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What’s Driving the Crisis in Zimbabwe?

Its Rulers Care More About Power Plays Than Economic Reforms

A man moves a burning barricade during protests on a road leading into Harare, Zimbabwe, January 2019 Phillimon Bulawayo / REUTERS

Over the course of his nearly 40 years in power, former Zimbabwean President Robert Mugabe demonstrated again and again how disconnected his rule was from the needs of his people. The violent pogroms he ordered in the 1980s against a largely imaginary enemy in the west of the country and the land nationalization program of the first decade of this century he carried out without any economic plan to ensure continued productivity are cases in point.

Mugabe was ousted in a coup in 2017, and since then, many Zimbabweans have hoped for a change of course, including economic reform. Soon after taking office, Emmerson Mnangagwa, Mugabe’s successor, proclaimed the country “open for business.” But his rhetoric has not translated to action, and the new president seems no less disconnected than Mugabe did from his nation’s woes. Just last month, Mnangagwa announced one day that the government would more than double gasoline prices and flew off on a European tour the next. Given the country’s currency shortages and other economic difficulties, the price increase was sure to cause hardship to ordinary Zimbabweans, but the president seemed oblivious.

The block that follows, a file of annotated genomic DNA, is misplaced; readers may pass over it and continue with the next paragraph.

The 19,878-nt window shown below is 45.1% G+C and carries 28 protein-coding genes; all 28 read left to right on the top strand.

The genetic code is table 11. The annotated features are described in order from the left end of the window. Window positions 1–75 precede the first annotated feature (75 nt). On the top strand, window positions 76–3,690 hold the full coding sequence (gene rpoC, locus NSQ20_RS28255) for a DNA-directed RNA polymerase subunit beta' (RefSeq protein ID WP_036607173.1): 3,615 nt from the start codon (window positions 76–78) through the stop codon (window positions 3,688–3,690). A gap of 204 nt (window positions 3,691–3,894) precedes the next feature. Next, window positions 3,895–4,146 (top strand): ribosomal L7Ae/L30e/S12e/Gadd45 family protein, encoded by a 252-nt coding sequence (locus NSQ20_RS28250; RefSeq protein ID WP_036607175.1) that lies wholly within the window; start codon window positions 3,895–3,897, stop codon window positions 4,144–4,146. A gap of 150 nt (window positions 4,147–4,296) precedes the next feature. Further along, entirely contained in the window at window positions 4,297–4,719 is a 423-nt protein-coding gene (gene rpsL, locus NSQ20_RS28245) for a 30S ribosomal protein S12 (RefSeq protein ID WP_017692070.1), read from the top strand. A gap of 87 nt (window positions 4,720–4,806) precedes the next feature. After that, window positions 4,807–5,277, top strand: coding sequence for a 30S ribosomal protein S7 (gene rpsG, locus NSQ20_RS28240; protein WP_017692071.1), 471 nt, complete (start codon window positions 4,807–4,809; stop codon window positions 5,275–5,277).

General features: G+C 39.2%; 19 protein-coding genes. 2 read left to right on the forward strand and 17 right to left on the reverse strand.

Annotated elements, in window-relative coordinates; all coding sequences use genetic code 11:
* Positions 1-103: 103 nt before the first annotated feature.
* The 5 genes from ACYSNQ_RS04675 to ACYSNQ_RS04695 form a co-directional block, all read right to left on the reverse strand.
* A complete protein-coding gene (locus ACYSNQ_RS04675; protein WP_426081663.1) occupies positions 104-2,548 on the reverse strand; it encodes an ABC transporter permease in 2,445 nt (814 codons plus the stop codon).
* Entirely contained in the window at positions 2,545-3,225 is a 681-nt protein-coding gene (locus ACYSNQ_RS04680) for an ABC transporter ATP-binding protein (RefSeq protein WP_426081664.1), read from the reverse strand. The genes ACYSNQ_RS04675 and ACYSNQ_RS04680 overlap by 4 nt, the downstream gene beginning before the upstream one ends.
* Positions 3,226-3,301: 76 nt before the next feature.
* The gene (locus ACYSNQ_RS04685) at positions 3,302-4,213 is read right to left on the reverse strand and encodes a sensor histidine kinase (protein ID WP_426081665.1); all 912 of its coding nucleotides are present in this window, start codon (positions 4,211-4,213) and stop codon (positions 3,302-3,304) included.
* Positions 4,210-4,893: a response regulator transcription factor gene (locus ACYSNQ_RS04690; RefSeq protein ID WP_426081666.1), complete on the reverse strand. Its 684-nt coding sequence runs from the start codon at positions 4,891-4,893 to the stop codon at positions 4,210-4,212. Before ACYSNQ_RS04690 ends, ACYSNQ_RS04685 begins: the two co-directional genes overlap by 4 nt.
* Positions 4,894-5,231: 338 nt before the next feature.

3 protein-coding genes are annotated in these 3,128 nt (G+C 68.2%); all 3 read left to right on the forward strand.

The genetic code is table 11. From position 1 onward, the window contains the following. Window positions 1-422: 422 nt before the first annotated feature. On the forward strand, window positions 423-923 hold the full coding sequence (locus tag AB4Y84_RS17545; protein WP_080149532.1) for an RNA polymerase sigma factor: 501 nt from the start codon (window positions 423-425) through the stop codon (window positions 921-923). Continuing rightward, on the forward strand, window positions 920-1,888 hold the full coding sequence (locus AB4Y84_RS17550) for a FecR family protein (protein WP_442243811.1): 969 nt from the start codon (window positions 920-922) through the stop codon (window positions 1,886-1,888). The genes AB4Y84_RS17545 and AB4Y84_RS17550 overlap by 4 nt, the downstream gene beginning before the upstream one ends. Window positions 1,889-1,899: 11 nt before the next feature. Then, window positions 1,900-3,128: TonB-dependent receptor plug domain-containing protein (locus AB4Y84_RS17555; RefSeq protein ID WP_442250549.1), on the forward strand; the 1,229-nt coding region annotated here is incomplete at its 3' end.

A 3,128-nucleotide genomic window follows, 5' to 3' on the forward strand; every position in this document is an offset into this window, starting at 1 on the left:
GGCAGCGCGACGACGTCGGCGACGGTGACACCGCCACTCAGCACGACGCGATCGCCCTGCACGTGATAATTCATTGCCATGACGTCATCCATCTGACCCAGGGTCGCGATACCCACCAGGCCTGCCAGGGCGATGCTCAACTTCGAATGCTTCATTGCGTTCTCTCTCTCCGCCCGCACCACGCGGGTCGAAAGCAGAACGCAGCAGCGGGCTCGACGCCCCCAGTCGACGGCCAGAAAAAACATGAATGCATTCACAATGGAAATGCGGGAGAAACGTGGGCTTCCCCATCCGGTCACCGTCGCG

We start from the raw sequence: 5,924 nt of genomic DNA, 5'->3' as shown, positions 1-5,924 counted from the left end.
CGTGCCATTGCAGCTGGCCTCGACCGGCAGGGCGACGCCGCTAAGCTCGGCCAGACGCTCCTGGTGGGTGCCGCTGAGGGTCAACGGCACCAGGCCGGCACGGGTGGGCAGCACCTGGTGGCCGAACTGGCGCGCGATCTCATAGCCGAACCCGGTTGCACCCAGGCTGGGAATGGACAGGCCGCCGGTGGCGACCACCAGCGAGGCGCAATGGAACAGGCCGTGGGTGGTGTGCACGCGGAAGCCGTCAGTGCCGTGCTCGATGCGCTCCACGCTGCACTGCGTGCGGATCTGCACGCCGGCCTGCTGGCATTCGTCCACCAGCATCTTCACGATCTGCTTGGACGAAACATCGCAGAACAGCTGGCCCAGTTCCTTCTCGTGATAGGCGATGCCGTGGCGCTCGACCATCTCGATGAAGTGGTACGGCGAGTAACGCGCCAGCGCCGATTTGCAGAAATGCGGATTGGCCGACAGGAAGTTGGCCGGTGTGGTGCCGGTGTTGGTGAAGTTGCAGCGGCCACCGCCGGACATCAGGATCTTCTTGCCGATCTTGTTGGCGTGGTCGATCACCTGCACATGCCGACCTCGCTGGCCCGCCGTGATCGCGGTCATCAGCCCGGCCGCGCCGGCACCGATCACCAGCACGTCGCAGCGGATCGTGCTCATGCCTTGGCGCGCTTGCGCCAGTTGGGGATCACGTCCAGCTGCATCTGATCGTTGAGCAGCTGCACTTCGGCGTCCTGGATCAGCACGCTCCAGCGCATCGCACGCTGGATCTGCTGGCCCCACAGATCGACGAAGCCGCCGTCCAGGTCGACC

For Zimbabweans, the new tax was a last straw. The increased cost of transportation would make looking for work, and even food, far more difficult. Riots erupted, particularly in the poorer outlying suburbs of Harare that depend on commuter buses for transport into the city. The protests turned violent, and the state security services responded with shocking force, shooting protesters, beating hundreds near to death, and raping women. The violence became so intense that Mnangagwa had to cut his European tour short, canceling a speech at the World Economic Forum at Davos to return home.

The military crackdown on protesters took place on the watch of the country’s vice president, Constantino Chiwenga, who was acting as president during Mnangagwa’s absence. And the turmoil that has followed stems from divisions within the ruling Zimbabwe African National Union–Patriotic Front (ZANU-PF) party, particularly between

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